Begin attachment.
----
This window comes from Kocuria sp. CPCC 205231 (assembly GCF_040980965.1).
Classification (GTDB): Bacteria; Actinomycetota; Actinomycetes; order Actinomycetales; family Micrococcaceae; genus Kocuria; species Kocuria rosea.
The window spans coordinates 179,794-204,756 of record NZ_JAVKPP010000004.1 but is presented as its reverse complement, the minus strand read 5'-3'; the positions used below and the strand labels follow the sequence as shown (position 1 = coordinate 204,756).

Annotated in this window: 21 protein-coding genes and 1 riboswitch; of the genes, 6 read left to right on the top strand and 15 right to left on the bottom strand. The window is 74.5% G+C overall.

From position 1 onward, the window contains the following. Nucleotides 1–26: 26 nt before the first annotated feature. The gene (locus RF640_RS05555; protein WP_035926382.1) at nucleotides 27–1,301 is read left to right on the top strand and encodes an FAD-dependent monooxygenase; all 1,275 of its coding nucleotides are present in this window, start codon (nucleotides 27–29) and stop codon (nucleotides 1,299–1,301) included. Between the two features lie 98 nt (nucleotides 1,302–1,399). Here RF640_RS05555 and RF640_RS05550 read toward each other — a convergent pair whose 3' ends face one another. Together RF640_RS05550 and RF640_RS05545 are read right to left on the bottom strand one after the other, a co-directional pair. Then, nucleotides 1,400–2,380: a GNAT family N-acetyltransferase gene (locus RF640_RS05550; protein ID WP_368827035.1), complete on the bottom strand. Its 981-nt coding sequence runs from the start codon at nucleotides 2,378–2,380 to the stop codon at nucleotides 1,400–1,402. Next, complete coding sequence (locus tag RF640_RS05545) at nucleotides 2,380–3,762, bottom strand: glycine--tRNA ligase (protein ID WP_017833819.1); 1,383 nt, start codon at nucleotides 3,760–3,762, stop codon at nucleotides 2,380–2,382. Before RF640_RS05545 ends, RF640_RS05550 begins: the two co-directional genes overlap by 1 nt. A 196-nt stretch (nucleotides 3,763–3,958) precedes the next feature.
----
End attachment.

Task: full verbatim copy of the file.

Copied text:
This window comes from Kocuria sp. CPCC 205231 (assembly GCF_040980965.1).
Classification (GTDB): Bacteria; Actinomycetota; Actinomycetes; order Actinomycetales; family Micrococcaceae; genus Kocuria; species Kocuria rosea.
The window spans coordinates 179,794-204,756 of record NZ_JAVKPP010000004.1 but is presented as its reverse complement, the minus strand read 5'-3'; the positions used below and the strand labels follow the sequence as shown (position 1 = coordinate 204,756).

Annotated in this window: 21 protein-coding genes and 1 riboswitch; of the genes, 6 read left to right on the top strand and 15 right to left on the bottom strand. The window is 74.5% G+C overall.

From position 1 onward, the window contains the following. Nucleotides 1–26: 26 nt before the first annotated feature. The gene (locus RF640_RS05555; protein WP_035926382.1) at nucleotides 27–1,301 is read left to right on the top strand and encodes an FAD-dependent monooxygenase; all 1,275 of its coding nucleotides are present in this window, start codon (nucleotides 27–29) and stop codon (nucleotides 1,299–1,301) included. Between the two features lie 98 nt (nucleotides 1,302–1,399). Here RF640_RS05555 and RF640_RS05550 read toward each other — a convergent pair whose 3' ends face one another. Together RF640_RS05550 and RF640_RS05545 are read right to left on the bottom strand one after the other, a co-directional pair. Then, nucleotides 1,400–2,380: a GNAT family N-acetyltransferase gene (locus RF640_RS05550; protein ID WP_368827035.1), complete on the bottom strand. Its 981-nt coding sequence runs from the start codon at nucleotides 2,378–2,380 to the stop codon at nucleotides 1,400–1,402. Next, complete coding sequence (locus tag RF640_RS05545) at nucleotides 2,380–3,762, bottom strand: glycine--tRNA ligase (protein ID WP_017833819.1); 1,383 nt, start codon at nucleotides 3,760–3,762, stop codon at nucleotides 2,380–2,382. Before RF640_RS05545 ends, RF640_RS05550 begins: the two co-directional genes overlap by 1 nt. A 196-nt stretch (nucleotides 3,763–3,958) precedes the next feature.